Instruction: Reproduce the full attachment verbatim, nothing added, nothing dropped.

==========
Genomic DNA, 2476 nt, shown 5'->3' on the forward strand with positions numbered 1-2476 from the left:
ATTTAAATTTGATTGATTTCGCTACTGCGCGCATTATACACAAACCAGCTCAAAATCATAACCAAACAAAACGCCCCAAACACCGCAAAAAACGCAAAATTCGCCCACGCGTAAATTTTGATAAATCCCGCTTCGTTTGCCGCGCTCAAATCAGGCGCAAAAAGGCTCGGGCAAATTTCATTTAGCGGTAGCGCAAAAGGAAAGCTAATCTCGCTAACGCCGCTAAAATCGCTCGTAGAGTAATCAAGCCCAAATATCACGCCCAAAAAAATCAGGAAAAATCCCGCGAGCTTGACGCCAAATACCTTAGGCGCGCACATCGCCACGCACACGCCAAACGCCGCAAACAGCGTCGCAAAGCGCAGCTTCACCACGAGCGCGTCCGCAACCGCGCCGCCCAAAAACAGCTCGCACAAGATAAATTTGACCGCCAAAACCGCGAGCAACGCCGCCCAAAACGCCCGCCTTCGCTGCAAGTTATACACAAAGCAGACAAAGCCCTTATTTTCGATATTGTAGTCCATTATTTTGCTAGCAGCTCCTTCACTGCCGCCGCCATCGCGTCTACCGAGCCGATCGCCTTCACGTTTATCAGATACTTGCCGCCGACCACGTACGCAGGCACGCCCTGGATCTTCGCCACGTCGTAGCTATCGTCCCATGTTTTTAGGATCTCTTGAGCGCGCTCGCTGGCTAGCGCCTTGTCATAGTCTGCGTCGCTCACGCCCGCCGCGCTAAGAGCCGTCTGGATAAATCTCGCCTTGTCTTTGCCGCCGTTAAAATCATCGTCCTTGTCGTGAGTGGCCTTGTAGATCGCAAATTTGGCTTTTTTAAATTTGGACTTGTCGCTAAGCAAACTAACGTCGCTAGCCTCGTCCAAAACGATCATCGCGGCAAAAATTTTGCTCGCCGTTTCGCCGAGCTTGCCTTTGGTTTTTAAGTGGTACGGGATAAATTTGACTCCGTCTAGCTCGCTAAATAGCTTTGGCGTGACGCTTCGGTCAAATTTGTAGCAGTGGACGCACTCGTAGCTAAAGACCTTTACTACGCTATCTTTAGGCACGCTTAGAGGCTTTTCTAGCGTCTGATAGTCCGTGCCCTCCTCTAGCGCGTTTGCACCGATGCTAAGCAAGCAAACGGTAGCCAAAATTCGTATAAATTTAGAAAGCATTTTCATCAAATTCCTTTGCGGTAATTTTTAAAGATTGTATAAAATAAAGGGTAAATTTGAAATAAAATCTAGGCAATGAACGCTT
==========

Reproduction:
Genomic DNA, 2476 nt, shown 5'->3' on the forward strand with positions numbered 1-2476 from the left:
ATTTAAATTTGATTGATTTCGCTACTGCGCGCATTATACACAAACCAGCTCAAAATCATAACCAAACAAAACGCCCCAAACACCGCAAAAAACGCAAAATTCGCCCACGCGTAAATTTTGATAAATCCCGCTTCGTTTGCCGCGCTCAAATCAGGCGCAAAAAGGCTCGGGCAAATTTCATTTAGCGGTAGCGCAAAAGGAAAGCTAATCTCGCTAACGCCGCTAAAATCGCTCGTAGAGTAATCAAGCCCAAATATCACGCCCAAAAAAATCAGGAAAAATCCCGCGAGCTTGACGCCAAATACCTTAGGCGCGCACATCGCCACGCACACGCCAAACGCCGCAAACAGCGTCGCAAAGCGCAGCTTCACCACGAGCGCGTCCGCAACCGCGCCGCCCAAAAACAGCTCGCACAAGATAAATTTGACCGCCAAAACCGCGAGCAACGCCGCCCAAAACGCCCGCCTTCGCTGCAAGTTATACACAAAGCAGACAAAGCCCTTATTTTCGATATTGTAGTCCATTATTTTGCTAGCAGCTCCTTCACTGCCGCCGCCATCGCGTCTACCGAGCCGATCGCCTTCACGTTTATCAGATACTTGCCGCCGACCACGTACGCAGGCACGCCCTGGATCTTCGCCACGTCGTAGCTATCGTCCCATGTTTTTAGGATCTCTTGAGCGCGCTCGCTGGCTAGCGCCTTGTCATAGTCTGCGTCGCTCACGCCCGCCGCGCTAAGAGCCGTCTGGATAAATCTCGCCTTGTCTTTGCCGCCGTTAAAATCATCGTCCTTGTCGTGAGTGGCCTTGTAGATCGCAAATTTGGCTTTTTTAAATTTGGACTTGTCGCTAAGCAAACTAACGTCGCTAGCCTCGTCCAAAACGATCATCGCGGCAAAAATTTTGCTCGCCGTTTCGCCGAGCTTGCCTTTGGTTTTTAAGTGGTACGGGATAAATTTGACTCCGTCTAGCTCGCTAAATAGCTTTGGCGTGACGCTTCGGTCAAATTTGTAGCAGTGGACGCACTCGTAGCTAAAGACCTTTACTACGCTATCTTTAGGCACGCTTAGAGGCTTTTCTAGCGTCTGATAGTCCGTGCCCTCCTCTAGCGCGTTTGCACCGATGCTAAGCAAGCAAACGGTAGCCAAAATTCGTATAAATTTAGAAAGCATTTTCATCAAATTCCTTTGCGGTAATTTTTAAAGATTGTATAAAATAAAGGGTAAATTTGAAATAAAATCTAGGCAATGAACGCTT